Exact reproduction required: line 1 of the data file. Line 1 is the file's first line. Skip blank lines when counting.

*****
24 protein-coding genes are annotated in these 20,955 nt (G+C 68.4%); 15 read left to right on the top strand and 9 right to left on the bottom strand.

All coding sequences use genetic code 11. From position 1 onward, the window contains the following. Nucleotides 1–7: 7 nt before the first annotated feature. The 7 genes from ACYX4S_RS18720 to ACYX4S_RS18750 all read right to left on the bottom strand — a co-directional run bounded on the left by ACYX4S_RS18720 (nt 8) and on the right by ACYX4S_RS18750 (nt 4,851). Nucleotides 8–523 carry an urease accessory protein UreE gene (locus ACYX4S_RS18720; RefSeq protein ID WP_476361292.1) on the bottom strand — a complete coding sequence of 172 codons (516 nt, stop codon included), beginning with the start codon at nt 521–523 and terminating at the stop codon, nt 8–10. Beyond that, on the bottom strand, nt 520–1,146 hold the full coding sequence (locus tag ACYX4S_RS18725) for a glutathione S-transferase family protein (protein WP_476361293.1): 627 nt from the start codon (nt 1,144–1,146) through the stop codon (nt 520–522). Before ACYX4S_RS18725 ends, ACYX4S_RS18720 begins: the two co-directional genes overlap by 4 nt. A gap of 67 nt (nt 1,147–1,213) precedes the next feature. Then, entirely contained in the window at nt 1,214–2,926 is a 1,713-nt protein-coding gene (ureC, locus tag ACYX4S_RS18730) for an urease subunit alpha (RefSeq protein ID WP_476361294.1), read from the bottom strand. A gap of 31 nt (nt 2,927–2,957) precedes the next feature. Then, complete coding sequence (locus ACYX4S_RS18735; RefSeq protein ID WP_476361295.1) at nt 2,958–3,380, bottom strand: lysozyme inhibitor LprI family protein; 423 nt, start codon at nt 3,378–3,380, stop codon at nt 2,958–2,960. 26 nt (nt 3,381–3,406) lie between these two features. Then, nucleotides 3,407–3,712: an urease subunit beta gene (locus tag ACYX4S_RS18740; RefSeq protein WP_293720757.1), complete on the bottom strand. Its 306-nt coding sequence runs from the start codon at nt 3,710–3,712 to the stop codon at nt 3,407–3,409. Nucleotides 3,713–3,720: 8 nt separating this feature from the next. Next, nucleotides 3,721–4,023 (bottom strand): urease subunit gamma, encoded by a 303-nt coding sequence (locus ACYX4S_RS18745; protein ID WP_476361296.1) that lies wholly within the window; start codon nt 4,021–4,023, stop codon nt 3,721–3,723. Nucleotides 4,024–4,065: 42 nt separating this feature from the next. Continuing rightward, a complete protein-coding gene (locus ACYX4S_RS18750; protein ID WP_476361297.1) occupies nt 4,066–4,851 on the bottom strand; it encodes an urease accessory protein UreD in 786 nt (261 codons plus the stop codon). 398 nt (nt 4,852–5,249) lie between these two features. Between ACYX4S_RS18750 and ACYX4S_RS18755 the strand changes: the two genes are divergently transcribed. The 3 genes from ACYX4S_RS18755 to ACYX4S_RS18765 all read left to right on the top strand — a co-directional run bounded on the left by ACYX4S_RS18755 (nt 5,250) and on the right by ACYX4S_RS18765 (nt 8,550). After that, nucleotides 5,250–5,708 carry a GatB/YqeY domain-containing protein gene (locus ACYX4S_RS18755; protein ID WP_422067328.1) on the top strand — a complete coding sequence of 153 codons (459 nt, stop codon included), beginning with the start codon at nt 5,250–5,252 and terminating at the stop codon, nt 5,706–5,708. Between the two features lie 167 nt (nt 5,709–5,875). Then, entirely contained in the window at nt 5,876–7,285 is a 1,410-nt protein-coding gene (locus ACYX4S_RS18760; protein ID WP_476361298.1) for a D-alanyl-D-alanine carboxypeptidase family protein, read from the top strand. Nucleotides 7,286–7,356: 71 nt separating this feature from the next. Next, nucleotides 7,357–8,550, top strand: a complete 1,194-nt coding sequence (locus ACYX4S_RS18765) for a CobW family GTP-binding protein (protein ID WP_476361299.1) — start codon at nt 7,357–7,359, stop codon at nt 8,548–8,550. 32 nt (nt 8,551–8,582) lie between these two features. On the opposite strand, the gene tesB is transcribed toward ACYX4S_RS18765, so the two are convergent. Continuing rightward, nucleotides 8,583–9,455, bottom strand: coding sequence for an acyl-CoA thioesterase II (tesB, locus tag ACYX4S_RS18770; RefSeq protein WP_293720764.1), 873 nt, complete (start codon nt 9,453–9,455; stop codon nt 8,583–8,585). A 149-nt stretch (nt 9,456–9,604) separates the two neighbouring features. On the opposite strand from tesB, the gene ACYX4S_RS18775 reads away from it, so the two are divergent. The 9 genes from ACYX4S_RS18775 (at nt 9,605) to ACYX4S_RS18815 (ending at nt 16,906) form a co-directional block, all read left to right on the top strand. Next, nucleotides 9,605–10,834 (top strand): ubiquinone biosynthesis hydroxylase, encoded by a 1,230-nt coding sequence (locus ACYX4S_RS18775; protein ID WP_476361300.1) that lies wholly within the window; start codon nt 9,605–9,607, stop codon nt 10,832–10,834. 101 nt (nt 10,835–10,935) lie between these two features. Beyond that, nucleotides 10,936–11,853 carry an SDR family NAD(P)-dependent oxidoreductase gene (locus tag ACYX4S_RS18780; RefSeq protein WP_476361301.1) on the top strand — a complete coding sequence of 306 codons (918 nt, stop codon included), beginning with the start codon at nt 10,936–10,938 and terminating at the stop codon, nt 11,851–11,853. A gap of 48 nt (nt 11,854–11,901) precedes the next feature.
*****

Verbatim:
24 protein-coding genes are annotated in these 20,955 nt (G+C 68.4%); 15 read left to right on the top strand and 9 right to left on the bottom strand.